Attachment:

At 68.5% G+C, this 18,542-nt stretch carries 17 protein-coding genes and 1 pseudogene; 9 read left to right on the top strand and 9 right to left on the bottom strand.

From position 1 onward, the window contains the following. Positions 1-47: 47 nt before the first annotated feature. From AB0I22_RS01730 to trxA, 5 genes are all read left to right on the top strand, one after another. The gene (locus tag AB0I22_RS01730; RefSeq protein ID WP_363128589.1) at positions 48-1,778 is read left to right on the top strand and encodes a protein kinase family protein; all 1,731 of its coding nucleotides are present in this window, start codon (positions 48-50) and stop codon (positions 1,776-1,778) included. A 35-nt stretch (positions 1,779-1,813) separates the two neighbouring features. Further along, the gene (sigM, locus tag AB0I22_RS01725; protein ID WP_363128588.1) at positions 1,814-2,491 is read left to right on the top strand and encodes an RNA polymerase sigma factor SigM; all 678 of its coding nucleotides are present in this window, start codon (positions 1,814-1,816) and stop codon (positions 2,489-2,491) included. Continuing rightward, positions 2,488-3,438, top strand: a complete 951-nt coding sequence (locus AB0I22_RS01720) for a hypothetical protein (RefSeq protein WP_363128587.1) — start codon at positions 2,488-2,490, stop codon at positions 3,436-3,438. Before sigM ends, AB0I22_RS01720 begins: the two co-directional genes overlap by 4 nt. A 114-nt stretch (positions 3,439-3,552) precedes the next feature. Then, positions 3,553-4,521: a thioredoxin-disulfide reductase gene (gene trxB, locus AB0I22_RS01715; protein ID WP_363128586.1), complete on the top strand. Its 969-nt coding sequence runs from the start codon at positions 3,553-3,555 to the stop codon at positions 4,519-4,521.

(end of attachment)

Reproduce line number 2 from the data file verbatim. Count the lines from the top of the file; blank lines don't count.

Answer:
From position 1 onward, the window contains the following. Positions 1-47: 47 nt before the first annotated feature. From AB0I22_RS01730 to trxA, 5 genes are all read left to right on the top strand, one after another. The gene (locus tag AB0I22_RS01730; RefSeq protein ID WP_363128589.1) at positions 48-1,778 is read left to right on the top strand and encodes a protein kinase family protein; all 1,731 of its coding nucleotides are present in this window, start codon (positions 48-50) and stop codon (positions 1,776-1,778) included. A 35-nt stretch (positions 1,779-1,813) separates the two neighbouring features. Further along, the gene (sigM, locus tag AB0I22_RS01725; protein ID WP_363128588.1) at positions 1,814-2,491 is read left to right on the top strand and encodes an RNA polymerase sigma factor SigM; all 678 of its coding nucleotides are present in this window, start codon (positions 1,814-1,816) and stop codon (positions 2,489-2,491) included. Continuing rightward, positions 2,488-3,438, top strand: a complete 951-nt coding sequence (locus AB0I22_RS01720) for a hypothetical protein (RefSeq protein WP_363128587.1) — start codon at positions 2,488-2,490, stop codon at positions 3,436-3,438. Before sigM ends, AB0I22_RS01720 begins: the two co-directional genes overlap by 4 nt. A 114-nt stretch (positions 3,439-3,552) precedes the next feature. Then, positions 3,553-4,521: a thioredoxin-disulfide reductase gene (gene trxB, locus AB0I22_RS01715; protein ID WP_363128586.1), complete on the top strand. Its 969-nt coding sequence runs from the start codon at positions 3,553-3,555 to the stop codon at positions 4,519-4,521.